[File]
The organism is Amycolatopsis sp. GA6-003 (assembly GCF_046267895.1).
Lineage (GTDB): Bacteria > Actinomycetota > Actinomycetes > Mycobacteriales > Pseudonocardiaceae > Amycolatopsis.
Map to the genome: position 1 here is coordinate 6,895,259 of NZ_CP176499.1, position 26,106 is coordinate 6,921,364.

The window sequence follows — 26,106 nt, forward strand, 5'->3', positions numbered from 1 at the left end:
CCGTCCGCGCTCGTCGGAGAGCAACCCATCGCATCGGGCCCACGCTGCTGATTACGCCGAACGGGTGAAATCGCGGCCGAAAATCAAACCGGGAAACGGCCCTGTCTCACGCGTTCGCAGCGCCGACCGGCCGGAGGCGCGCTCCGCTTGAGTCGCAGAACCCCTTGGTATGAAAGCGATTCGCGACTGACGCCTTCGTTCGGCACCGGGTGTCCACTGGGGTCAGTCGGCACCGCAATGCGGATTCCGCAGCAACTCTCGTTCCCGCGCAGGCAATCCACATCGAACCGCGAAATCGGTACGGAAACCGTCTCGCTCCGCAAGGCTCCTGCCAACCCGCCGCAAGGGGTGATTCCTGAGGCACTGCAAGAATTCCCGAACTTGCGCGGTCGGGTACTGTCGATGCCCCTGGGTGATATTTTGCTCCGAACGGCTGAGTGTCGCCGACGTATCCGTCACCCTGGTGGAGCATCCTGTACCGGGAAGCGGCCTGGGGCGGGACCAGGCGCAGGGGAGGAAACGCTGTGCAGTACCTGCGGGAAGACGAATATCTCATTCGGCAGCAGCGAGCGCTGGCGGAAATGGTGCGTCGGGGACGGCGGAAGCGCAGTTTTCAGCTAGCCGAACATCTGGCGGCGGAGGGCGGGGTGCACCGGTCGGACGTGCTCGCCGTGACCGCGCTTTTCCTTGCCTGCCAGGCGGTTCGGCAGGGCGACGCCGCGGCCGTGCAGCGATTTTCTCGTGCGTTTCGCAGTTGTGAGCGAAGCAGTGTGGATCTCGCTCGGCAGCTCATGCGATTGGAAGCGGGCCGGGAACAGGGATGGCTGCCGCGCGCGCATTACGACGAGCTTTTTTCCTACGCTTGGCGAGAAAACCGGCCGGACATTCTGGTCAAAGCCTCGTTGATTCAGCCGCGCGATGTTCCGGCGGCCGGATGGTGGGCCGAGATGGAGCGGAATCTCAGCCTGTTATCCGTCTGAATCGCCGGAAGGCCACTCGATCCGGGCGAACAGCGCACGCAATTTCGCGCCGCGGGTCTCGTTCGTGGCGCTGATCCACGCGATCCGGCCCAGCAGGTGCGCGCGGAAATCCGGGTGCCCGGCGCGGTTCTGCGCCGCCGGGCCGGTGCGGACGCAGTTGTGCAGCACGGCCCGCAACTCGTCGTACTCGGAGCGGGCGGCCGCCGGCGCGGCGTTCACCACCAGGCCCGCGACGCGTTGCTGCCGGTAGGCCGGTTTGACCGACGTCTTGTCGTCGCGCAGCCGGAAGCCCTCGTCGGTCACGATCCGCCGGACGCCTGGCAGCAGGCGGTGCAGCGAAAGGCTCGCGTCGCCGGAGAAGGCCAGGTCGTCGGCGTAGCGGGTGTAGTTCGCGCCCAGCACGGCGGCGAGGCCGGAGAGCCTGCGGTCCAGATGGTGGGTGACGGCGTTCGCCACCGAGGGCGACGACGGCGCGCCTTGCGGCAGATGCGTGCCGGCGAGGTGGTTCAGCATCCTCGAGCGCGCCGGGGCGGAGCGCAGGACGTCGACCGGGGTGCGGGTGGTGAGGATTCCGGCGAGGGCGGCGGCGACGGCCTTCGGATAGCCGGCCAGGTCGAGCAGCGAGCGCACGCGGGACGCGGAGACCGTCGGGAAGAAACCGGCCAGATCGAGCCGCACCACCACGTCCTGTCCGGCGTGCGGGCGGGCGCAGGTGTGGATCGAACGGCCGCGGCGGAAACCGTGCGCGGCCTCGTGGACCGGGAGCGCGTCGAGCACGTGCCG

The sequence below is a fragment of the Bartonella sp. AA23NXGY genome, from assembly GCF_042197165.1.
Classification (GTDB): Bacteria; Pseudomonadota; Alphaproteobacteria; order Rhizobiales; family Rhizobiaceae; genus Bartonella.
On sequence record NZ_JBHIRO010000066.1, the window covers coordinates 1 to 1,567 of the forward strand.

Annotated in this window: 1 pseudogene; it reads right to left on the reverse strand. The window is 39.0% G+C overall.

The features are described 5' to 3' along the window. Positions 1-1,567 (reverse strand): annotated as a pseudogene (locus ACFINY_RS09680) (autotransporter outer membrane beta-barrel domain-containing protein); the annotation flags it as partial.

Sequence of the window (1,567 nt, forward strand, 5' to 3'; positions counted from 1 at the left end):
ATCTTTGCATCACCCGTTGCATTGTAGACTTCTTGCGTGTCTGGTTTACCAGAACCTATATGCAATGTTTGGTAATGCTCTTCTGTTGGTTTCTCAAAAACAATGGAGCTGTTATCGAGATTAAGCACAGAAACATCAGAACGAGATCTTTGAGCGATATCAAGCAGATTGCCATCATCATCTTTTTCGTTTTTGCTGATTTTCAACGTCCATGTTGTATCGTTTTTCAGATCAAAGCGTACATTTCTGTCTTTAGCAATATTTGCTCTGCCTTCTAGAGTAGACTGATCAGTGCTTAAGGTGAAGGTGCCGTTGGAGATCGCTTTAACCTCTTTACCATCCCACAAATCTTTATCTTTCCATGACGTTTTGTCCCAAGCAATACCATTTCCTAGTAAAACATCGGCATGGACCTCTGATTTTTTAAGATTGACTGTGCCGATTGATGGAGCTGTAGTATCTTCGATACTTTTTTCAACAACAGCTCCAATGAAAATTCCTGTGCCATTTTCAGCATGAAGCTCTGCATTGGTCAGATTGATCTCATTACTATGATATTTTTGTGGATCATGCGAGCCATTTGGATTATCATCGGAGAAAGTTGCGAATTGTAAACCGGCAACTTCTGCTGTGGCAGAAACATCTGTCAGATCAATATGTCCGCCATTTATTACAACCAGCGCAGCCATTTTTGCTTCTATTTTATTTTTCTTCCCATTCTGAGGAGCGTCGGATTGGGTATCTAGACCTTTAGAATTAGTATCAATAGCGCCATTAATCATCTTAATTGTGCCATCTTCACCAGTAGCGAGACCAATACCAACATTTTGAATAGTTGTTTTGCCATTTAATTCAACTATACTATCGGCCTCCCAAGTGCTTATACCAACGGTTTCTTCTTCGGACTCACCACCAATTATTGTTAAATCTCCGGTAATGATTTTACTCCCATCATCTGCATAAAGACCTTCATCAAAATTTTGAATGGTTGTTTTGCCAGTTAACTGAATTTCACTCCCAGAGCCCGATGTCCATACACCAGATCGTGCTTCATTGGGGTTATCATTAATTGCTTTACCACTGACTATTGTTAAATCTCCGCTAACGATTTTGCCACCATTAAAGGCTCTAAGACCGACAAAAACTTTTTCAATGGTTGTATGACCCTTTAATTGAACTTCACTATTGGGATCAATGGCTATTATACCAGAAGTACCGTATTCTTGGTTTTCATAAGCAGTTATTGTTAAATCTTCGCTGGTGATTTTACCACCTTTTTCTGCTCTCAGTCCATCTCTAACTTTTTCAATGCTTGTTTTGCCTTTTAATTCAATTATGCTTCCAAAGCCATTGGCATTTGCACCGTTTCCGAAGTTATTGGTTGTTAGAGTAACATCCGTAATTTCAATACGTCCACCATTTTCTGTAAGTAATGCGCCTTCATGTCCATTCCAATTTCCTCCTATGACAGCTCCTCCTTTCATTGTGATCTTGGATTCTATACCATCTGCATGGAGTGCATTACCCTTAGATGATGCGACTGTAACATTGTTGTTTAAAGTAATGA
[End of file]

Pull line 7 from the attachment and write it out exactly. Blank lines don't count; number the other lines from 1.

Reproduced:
Classification (GTDB): Bacteria; Pseudomonadota; Alphaproteobacteria; order Rhizobiales; family Rhizobiaceae; genus Bartonella.